Angular certainly isn't the only framework to support this concept: the particularity lies in the way in which Angular achieves this result. Let's suppose we want to generate a simple timer:
The modification of the value of a scope variable is propagated on the view only after Angular has been notified of the desire to apply it with a call to
$scope.$apply(). To avoid filling the application code with these kinds of calls, Angular makes a comprehensive library of objects the only scope of which is to call
$scope.$apply() for us at the correct time. In our case, we can make use of the
Imposing a service as
$interval from above in this way is questionable in and of itself, but the fundamental problem is the following: Angular, not knowing precisely which and how many variables have been changed when the final phase of rendering carried out, is forced to perform a dirty-check of every binding activity in the page, to identify any values that differ from those previously used in the last rendering. If such changes are present, the associated change-listeners are triggered, which may themselves cause changes to the scope! In this fashion, the process repeats itself until an absence of changes has been detected.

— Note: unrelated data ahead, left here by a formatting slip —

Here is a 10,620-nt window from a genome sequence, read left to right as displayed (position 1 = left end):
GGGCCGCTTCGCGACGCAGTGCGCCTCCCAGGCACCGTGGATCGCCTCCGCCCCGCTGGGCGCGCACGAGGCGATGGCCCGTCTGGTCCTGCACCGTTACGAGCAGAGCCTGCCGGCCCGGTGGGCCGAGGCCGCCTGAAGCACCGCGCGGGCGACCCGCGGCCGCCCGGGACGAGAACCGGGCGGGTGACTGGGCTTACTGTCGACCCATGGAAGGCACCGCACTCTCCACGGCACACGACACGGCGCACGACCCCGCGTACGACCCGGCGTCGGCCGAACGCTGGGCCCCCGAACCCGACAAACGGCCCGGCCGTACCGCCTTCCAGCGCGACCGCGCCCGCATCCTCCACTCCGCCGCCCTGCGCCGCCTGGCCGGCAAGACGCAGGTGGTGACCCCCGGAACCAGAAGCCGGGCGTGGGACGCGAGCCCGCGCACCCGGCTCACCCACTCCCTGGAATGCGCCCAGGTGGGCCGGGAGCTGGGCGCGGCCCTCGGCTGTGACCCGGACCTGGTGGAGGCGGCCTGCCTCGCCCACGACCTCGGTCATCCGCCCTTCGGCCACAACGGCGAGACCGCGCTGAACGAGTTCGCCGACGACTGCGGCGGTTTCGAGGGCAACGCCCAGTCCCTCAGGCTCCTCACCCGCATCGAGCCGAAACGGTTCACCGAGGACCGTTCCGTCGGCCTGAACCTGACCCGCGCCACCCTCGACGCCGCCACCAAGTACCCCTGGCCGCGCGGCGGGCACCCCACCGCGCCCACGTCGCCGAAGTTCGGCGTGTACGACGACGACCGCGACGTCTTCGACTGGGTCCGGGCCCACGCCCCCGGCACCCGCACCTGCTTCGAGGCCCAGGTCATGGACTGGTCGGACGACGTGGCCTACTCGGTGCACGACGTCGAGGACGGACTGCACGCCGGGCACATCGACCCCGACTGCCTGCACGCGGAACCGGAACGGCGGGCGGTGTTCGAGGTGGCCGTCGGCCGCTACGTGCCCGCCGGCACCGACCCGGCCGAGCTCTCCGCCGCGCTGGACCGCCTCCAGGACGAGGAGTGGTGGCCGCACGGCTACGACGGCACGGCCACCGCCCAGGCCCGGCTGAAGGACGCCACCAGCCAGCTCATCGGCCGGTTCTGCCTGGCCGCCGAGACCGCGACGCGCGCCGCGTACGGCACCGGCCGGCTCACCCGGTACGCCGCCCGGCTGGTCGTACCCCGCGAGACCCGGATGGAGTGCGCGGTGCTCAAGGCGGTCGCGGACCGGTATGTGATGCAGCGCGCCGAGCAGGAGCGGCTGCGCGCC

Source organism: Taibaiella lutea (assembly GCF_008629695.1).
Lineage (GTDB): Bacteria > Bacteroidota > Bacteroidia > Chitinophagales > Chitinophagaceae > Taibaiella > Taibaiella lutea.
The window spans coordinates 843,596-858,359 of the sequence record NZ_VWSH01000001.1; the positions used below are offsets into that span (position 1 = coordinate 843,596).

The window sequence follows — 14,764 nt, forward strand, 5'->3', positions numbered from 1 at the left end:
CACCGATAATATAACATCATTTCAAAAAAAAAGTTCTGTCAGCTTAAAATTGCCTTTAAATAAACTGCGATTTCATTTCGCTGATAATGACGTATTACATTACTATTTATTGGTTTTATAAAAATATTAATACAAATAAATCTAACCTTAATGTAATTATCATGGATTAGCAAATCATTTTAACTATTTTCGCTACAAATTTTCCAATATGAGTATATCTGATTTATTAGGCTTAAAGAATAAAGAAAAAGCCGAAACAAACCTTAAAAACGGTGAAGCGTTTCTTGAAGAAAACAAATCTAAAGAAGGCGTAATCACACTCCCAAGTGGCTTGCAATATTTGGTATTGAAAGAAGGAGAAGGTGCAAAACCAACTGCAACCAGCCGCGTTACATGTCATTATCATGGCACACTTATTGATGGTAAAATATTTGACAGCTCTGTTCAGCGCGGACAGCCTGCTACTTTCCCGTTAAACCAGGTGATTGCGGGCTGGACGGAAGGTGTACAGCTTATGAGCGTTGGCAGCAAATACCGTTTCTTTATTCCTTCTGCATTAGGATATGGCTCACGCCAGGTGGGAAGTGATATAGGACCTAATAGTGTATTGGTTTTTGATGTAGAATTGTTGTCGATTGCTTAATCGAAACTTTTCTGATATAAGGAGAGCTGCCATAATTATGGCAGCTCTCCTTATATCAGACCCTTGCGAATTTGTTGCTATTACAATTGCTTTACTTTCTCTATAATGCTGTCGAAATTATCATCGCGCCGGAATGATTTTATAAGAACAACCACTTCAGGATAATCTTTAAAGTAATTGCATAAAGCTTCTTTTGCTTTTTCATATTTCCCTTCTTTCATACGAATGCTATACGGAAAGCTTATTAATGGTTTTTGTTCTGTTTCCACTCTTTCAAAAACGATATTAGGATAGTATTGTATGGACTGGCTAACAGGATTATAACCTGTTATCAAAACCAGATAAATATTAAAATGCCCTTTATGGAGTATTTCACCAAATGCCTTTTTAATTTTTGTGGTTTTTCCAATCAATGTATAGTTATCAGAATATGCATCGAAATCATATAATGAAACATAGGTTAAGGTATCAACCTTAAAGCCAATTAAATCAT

You don't need a masters in computer science to realize that this results in an extremely costly and non-optimized operation. A single minor modification to the scope can trigger many hundred or thousands of checks within the application. It is for this reason that the Angular community has always stated that it is good practice to limit the total number of bindings present in an application to 2000. If this threshold is breached, good performance can no longer be guaranteed.
To avoid any misunderstanding, it's important to bear in mind that this set-up was a conscious choice made by the Angular team, who were trying to find an "acceptable" trade-off between performance and ease of writing for developers. The problem is that it's very easy to go over this theoretical limit in applications of average complexity, and up until version 1.3 of Angular, there weren't any official alternatives in place to work around the problem.
ECMAScript 7 introduces the